At fifteen, I decided to learn to play guitar. My influences were Joe Negri and George Benson. Both were amazingly talented...way back then. As I see it, both are largely responsible for the growing number of guitar players from Pittsburgh. But it was George and I who had hustled through Center Avenue that afternoon, straight to his house and on to his music room where I sat and watched in awe as he ripped through single-string runs at astonishing speeds, and with unbelievable ease...way back then. It was George, my greatest influence, to whom I am forever grateful.
The venues I frequented most were Mason's (where George often played), The Crawford Grill and The Hurricane...Miss Birdie's place. I used to think of Birdie Dunlap as the Hill's Grand Hostess...she really had it goin' on. It was there that I met and talked guitar with Kenny Burrell, Thornel Schwartz, Pat Martino, and the person I recognize as being the worlds greatest musical-story-teller...Wes Montgomery. In addition to this good fortune, the Hill was bulging with live music venues...up the hill and down the hill, a potent, fertile environment for someone having what I had on my mind; for the venues, to me, were not only places to play, also, they were places to learn. Most venues were monitored by Union Representative, neighbor, and friend, George Childress of Local 60-471. Nearly all who played union houses were union members. I did, and I was. The following venues were all up for grabs (not all mentioned here were union houses): The Aurora Club, The Florentine Lounge, The Workman's Club, The Savoy Ballroom, The Ellis Hotel, The Loendi Club, The Corinthian Hall, Nita's Bar, The Terrace Hall Hotel, The Northside Elks, Mutt's Hutt, The Flamingo and Hank and Dons.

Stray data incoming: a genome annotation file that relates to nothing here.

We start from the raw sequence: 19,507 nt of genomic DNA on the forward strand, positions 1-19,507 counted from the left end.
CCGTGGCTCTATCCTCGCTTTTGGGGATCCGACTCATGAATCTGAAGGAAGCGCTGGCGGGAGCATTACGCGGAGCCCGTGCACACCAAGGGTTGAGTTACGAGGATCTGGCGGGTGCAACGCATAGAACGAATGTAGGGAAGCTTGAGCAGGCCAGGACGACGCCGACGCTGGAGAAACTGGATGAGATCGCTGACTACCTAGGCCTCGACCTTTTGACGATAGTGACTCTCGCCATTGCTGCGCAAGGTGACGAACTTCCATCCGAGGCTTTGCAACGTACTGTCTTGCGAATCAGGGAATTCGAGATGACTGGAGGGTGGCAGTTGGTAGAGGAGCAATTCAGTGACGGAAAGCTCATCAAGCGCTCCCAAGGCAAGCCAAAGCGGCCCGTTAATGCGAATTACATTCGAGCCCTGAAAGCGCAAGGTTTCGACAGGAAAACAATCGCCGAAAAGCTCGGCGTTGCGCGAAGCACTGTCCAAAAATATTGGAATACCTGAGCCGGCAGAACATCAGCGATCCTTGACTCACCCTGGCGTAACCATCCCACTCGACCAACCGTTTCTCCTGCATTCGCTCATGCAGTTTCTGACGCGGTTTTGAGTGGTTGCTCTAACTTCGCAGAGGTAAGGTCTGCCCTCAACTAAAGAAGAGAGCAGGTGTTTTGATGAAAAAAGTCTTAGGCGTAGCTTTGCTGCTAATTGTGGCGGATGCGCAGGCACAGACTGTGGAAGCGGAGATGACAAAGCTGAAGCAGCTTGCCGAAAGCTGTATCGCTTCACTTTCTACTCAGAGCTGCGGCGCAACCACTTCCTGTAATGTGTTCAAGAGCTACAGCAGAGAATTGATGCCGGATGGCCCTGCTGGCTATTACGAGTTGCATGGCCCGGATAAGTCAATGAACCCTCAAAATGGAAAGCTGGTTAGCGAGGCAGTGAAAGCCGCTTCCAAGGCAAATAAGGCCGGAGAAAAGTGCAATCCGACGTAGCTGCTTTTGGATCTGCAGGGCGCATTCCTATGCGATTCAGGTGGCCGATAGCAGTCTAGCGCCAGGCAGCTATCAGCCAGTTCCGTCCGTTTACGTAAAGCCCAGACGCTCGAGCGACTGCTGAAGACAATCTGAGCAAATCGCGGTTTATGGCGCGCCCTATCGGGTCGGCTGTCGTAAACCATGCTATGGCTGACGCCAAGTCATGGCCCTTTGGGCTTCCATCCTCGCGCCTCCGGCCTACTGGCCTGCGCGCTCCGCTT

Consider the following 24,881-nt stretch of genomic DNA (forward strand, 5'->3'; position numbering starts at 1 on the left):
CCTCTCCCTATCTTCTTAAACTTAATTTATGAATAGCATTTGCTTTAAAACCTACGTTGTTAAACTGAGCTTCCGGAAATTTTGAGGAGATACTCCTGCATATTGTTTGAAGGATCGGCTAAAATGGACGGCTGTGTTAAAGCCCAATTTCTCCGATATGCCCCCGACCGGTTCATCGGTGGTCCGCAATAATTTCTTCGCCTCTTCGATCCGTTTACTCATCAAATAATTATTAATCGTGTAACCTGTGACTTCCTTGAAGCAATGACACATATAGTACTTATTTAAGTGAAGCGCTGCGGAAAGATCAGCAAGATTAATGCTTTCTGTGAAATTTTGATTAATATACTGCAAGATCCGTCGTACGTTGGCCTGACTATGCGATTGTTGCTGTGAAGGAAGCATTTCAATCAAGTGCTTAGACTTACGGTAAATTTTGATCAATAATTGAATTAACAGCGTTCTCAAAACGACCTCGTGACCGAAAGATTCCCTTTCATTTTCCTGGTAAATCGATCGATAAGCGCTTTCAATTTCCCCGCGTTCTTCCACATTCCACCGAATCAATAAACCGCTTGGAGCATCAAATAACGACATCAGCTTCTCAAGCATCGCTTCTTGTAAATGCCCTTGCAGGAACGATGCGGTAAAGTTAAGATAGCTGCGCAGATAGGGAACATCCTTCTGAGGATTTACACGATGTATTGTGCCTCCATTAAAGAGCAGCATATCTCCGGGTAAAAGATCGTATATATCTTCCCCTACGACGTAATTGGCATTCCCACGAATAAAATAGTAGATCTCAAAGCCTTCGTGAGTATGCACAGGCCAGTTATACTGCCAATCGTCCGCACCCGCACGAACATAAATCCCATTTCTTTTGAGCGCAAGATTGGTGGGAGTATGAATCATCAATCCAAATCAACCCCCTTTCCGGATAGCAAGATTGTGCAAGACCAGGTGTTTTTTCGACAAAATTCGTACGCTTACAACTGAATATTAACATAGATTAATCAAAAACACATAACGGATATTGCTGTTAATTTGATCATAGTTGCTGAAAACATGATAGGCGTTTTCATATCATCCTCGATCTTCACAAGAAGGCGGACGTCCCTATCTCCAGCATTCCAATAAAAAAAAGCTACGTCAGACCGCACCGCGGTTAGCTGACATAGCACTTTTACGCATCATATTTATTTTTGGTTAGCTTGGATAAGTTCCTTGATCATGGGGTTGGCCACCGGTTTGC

After working with numerous groups, singers and horn players, I formed my own combo: vocalist, guitar, bass and drums. I had known going in that the singer was under age by a few years; but she was super-talented and really had enjoyed her role with the group; so I didn't give her age a second thought. But sure enough, it became compulsory that I meet with and speak with her mother as the group had landed its first club appearance; and because her mother went along...I claim the distinction of being the person who introduced Phyllis Hyman to this city's night club circuit. Saxophonist and mentor, Art Nance had contributed his talent to the groups first few gigs. Things were going great, and not very long after, Phyllis' career took off at the speed of light...and not very long after that, I took to the road with The Jimmy McGriff Quintet.
Now, surely the path I'm on could be different...but, I have truly been blessed...its like my path has been pre-arranged...like all that happens along the path serves to make me a better guitar player and person...God knows I could not have had a better life...and moreover, God knows, as well as I, that there could not have been a better gift for me than growing up on The Musical Hill.